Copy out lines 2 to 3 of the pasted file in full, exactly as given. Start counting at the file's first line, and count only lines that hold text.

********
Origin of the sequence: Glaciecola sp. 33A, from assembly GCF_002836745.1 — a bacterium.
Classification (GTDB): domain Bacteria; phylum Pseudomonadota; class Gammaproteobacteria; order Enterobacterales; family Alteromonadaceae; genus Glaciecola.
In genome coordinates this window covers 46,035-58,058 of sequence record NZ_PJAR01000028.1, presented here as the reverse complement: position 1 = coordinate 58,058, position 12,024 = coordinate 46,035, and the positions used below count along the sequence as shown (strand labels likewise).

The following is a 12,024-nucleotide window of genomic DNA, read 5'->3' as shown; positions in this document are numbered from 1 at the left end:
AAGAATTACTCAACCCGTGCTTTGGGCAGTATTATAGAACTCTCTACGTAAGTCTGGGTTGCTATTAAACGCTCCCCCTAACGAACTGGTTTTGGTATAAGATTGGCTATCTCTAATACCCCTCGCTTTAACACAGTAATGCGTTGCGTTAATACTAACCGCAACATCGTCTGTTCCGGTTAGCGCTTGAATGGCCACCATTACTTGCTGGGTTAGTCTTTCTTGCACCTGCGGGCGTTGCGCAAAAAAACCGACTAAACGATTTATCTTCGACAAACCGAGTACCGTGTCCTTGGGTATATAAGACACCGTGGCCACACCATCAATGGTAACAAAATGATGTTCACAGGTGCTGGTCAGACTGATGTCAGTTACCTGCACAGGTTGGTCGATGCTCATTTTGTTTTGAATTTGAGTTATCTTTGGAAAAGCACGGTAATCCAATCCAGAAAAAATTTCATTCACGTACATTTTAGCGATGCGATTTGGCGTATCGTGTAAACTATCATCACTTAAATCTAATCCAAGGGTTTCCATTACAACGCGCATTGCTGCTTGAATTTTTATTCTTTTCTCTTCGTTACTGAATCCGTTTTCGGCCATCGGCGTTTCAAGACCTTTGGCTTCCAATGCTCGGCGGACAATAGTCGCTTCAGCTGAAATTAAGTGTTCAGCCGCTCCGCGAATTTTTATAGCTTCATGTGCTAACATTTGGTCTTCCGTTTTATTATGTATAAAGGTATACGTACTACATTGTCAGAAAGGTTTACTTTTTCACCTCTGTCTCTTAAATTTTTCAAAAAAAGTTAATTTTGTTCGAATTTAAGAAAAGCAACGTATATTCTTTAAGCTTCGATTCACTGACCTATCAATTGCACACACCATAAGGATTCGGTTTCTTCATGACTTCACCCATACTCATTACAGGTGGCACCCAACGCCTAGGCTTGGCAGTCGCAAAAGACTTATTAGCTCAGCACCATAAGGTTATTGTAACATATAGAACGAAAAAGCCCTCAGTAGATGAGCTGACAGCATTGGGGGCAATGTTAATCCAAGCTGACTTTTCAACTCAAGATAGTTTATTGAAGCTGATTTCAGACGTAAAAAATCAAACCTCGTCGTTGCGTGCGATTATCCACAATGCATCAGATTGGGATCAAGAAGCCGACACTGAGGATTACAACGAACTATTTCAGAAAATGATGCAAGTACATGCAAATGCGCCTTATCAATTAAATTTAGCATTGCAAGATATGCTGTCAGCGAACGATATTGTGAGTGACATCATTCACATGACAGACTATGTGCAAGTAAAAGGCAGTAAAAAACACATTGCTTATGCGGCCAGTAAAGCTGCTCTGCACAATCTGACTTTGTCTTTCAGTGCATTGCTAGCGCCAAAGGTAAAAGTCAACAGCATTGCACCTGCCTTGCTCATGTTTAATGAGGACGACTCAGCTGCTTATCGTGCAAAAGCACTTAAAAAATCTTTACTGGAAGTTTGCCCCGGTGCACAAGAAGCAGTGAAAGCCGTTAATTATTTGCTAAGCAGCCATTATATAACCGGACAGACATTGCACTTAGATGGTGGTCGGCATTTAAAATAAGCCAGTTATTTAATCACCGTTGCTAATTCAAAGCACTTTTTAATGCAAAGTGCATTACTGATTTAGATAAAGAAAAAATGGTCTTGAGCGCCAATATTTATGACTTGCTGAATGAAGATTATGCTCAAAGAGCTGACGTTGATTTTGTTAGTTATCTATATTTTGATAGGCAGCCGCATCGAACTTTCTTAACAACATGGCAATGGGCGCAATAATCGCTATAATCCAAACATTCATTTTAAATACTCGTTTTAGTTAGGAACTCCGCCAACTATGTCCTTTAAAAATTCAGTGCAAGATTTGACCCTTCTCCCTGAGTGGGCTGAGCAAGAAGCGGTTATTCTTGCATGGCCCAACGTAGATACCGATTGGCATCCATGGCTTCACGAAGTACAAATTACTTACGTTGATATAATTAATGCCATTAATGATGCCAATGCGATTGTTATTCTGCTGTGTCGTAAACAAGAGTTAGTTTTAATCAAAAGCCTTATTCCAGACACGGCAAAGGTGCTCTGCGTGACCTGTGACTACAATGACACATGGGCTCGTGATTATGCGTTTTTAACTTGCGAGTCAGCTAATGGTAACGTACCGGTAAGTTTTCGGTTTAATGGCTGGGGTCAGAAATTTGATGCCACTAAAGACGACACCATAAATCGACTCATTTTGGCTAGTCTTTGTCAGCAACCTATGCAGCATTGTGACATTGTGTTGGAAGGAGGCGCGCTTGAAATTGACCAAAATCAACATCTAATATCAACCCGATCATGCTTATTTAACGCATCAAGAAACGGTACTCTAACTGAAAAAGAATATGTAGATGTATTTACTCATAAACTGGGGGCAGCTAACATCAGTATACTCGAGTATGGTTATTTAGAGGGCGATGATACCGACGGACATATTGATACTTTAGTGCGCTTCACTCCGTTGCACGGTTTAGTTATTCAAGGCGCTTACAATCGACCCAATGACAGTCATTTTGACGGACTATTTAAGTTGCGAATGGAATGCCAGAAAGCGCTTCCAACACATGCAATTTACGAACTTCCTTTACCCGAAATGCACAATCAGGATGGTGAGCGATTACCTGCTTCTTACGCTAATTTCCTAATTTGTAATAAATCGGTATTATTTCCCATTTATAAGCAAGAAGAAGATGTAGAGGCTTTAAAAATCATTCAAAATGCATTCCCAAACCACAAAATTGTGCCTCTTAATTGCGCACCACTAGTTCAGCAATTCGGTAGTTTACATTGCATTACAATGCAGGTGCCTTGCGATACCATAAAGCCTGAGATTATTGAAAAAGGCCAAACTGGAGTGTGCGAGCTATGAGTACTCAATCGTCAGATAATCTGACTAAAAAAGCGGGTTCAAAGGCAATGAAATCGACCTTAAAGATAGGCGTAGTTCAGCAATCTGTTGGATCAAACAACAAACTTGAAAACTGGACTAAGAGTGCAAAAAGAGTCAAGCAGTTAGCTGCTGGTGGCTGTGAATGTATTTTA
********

Classification (GTDB): domain Bacteria; phylum Pseudomonadota; class Gammaproteobacteria; order Enterobacterales; family Alteromonadaceae; genus Glaciecola.
In genome coordinates this window covers 46,035-58,058 of sequence record NZ_PJAR01000028.1, presented here as the reverse complement: position 1 = coordinate 58,058, position 12,024 = coordinate 46,035, and the positions used below count along the sequence as shown (strand labels likewise).